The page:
NPR recently reported findings from a new study showing a correlation between oral contraceptives and the risk of glaucoma.
The study, administered by the Centers for Disease Control and Prevention, looked at whether the changes in a woman’s estrogen levels (suppressed in women who take birth control) could affect her risk of developing glaucoma later in life. Of the more than 3000 women over the age of 40 participating in the study, those who had taken contraceptives for more than 3 years were more than twice as likely to be diagnosed with glaucoma.
The second-leading cause of blindness in the world, glaucoma is a disease that damages the eye’s optic nerve. Fluid in the eye, called aqueous humor, maintains intraocular pressure and provides essential nutrients to the eye. Aqueous humor leaves the eye from a mesh-like canal. Glaucoma occurs when the canal is blocked or damaged and fluid begins to build up and cause pressure within the eye.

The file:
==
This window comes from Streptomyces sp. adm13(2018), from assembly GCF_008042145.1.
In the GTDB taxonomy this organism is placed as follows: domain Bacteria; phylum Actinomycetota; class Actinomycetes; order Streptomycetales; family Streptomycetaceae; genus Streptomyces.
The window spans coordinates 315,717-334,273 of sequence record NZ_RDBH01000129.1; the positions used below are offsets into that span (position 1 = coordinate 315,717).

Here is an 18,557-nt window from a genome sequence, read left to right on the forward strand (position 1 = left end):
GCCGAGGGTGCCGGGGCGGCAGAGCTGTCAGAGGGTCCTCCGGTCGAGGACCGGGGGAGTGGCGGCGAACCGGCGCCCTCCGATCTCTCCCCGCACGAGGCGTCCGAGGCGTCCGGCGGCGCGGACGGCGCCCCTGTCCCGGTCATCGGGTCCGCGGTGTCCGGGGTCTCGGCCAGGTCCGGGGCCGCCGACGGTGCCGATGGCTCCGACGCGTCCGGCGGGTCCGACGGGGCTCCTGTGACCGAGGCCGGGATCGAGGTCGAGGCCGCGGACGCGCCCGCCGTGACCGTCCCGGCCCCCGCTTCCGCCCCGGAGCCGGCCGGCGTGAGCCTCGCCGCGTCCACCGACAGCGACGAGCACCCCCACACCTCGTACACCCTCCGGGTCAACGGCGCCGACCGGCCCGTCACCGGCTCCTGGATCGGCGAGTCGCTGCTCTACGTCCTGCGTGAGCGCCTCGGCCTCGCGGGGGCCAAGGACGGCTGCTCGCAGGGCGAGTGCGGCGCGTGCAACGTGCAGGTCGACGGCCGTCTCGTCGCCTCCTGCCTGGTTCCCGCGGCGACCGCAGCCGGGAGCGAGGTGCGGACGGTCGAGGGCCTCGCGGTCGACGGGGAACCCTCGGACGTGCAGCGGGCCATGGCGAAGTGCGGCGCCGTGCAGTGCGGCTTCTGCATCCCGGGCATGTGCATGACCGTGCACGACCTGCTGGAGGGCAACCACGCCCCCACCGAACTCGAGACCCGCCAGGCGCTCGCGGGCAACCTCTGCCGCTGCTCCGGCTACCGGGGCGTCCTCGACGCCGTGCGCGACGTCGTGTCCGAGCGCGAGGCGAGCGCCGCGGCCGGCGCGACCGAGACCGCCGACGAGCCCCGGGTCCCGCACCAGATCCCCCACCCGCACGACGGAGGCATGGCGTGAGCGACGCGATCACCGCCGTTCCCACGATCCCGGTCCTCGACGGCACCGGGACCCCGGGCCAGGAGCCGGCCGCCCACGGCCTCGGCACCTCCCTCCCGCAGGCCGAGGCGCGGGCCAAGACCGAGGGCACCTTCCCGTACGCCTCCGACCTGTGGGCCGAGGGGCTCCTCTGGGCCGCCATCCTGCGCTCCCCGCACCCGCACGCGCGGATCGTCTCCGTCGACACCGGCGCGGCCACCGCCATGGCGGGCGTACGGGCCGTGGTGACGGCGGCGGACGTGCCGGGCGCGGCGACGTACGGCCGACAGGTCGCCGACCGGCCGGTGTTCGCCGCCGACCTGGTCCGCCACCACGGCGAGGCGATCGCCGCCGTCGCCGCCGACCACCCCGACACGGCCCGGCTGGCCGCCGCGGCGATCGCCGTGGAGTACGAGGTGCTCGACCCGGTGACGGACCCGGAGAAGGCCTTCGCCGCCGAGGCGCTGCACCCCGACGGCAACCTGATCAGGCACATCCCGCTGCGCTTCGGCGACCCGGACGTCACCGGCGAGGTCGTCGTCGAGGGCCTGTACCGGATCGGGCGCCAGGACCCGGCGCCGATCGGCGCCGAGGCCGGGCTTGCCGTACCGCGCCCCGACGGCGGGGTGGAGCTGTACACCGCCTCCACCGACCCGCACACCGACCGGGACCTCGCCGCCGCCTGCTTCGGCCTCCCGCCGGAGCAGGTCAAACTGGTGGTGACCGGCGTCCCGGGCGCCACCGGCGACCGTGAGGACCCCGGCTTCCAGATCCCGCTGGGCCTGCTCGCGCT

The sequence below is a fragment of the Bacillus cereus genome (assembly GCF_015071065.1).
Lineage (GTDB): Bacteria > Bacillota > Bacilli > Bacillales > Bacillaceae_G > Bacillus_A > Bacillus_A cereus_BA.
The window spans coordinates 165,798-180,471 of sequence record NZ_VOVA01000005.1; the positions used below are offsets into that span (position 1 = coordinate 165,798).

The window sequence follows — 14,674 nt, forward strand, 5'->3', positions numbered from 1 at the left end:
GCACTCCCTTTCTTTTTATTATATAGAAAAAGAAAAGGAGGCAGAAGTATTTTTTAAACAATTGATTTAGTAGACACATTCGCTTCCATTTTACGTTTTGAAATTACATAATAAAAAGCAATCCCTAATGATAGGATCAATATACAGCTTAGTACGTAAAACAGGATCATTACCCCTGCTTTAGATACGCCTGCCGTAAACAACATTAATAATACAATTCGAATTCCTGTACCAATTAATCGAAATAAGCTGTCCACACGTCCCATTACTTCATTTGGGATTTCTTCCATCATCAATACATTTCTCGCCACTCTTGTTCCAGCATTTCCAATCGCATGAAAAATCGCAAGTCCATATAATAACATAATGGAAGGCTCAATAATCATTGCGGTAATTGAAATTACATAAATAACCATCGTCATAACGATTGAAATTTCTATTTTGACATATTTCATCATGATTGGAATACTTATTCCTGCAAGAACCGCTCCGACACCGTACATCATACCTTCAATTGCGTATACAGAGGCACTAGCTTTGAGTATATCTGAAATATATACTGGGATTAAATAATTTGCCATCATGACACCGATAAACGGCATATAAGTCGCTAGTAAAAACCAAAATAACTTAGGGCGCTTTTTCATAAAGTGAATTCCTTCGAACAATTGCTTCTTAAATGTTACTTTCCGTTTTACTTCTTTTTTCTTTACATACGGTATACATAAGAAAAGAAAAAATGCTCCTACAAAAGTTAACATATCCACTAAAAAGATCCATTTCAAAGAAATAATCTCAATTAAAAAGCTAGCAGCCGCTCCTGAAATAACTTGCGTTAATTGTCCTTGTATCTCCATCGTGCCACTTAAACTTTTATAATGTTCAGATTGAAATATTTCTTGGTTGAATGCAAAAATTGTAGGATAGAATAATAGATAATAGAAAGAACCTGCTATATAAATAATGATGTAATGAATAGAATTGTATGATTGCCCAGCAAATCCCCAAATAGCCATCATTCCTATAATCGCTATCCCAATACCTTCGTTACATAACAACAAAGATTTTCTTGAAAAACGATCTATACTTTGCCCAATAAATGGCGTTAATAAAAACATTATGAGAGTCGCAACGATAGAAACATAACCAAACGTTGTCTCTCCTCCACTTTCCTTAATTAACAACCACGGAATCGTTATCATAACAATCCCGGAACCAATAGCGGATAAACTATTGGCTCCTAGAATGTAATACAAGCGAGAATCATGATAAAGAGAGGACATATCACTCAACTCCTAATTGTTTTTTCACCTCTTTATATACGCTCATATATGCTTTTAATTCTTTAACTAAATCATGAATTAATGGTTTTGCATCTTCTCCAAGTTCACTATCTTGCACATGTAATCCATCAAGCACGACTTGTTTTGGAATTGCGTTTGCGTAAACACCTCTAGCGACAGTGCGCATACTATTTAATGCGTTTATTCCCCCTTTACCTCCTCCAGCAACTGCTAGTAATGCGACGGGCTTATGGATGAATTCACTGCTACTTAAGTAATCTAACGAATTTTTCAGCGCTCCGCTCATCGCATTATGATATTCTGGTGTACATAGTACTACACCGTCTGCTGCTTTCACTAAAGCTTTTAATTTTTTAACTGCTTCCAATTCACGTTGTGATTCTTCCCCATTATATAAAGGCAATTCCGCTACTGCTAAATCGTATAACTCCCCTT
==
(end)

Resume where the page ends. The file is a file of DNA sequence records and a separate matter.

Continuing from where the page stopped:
The overall risk of developing glaucoma after age 40 is already quite small and critics of the study argue that there is no proof that taking oral contraceptives caused the apparent increased risk. However, the study does highlight the possibility of a connection between eyesight and estrogen – that the hormone creates a protective casing around the eye’s retina. When birth control pills suppress a woman’s estrogen level during her cycle this lowers the total exposure to estrogen and over time, this dampening could contribute to retinal damage.
Ophthalmologist Clayton Falknor M.D. explains, “The vast majority of cases of glaucoma are asymptomatic in the early and moderate stages and cannot be detected without an eye examination. This study suggests, but does not prove that women who have taken oral contraceptives for several years may be at increased risk for glaucoma later in life and therefore need to be examined to assess their personal risk.”
Because glaucoma is typically detected when the disease has moderately advanced, Dr. Falknor recommends that all people age 40 and older schedule an eye exam at least once every two years. For those with a family history of glaucoma, an eye exam once a year is recommended.